Vocal EQ Cheat Sheet
Playing Keyboard at Church

Top 8 Things Every Church Keyboard Player Must Know

Kade Young
Kade Young
Chief Audio Guru

1. It's okay to break free from the chord chart.

It is common for church keyboard players to just play chord after chord after chord. However, sometimes it is better to break away from the chord chart and play an arpeggiated pattern or some other type of sequence.

Keep in mind, this only works when there are other instruments, such as an electric or acoustic guitar, holding down the chords.

2. Simplicity is almost always the best option.

Many piano players are classically trained. Then, when they start playing worship music, they gravitate towards making their part as complicated as the classical music they are used to playing.

Although there are times for this in worship, they are far and few between. Don't be afraid of simplicity. No one in the congregation is grading how good of a keyboard player you are based on the complexity of the music.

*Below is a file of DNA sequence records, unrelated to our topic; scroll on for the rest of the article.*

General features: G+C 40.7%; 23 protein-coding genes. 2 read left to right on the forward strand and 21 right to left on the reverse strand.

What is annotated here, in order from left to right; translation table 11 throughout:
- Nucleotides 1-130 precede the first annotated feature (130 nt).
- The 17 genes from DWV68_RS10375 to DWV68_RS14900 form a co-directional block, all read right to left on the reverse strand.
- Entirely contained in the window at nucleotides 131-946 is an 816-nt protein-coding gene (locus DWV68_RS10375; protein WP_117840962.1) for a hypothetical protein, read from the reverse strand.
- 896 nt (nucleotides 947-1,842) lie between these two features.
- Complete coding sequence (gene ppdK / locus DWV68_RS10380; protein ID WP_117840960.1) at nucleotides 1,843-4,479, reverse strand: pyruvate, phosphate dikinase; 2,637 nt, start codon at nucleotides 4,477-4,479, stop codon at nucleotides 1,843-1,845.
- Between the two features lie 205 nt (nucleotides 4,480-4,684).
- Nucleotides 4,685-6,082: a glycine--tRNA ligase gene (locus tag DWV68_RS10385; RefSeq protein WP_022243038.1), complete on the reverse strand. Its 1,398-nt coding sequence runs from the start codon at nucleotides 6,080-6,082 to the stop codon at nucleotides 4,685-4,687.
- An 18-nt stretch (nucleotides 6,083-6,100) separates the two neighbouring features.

3. Come prepared, but don't be afraid to change things up.

It is important that you come to rehearsal with a plan, having your part nailed down. However, sometimes what you have practiced does not work with the rest of the band.

When this happens, don't hesitate to try something different. It may be as simple as taking things up an octave or switching from playing chords to some type of pattern or sequence.

4. Play in a different register than the other instrumentalists.

It is common for the electric guitarist, acoustic guitarist, and keyboardist to all hang out in the same register. They all just chord along in the mid-register, not realizing they are all doing same thing. This makes for a muddy, small sound. Each instrument gets lost in the mix and the song loses its interest and impact.

To fix this, someone needs to break away. The electric guitarist could go into a lead part, or the keyboardist could jump an octave and start playing an arpeggiated pattern. The possibilities are endless.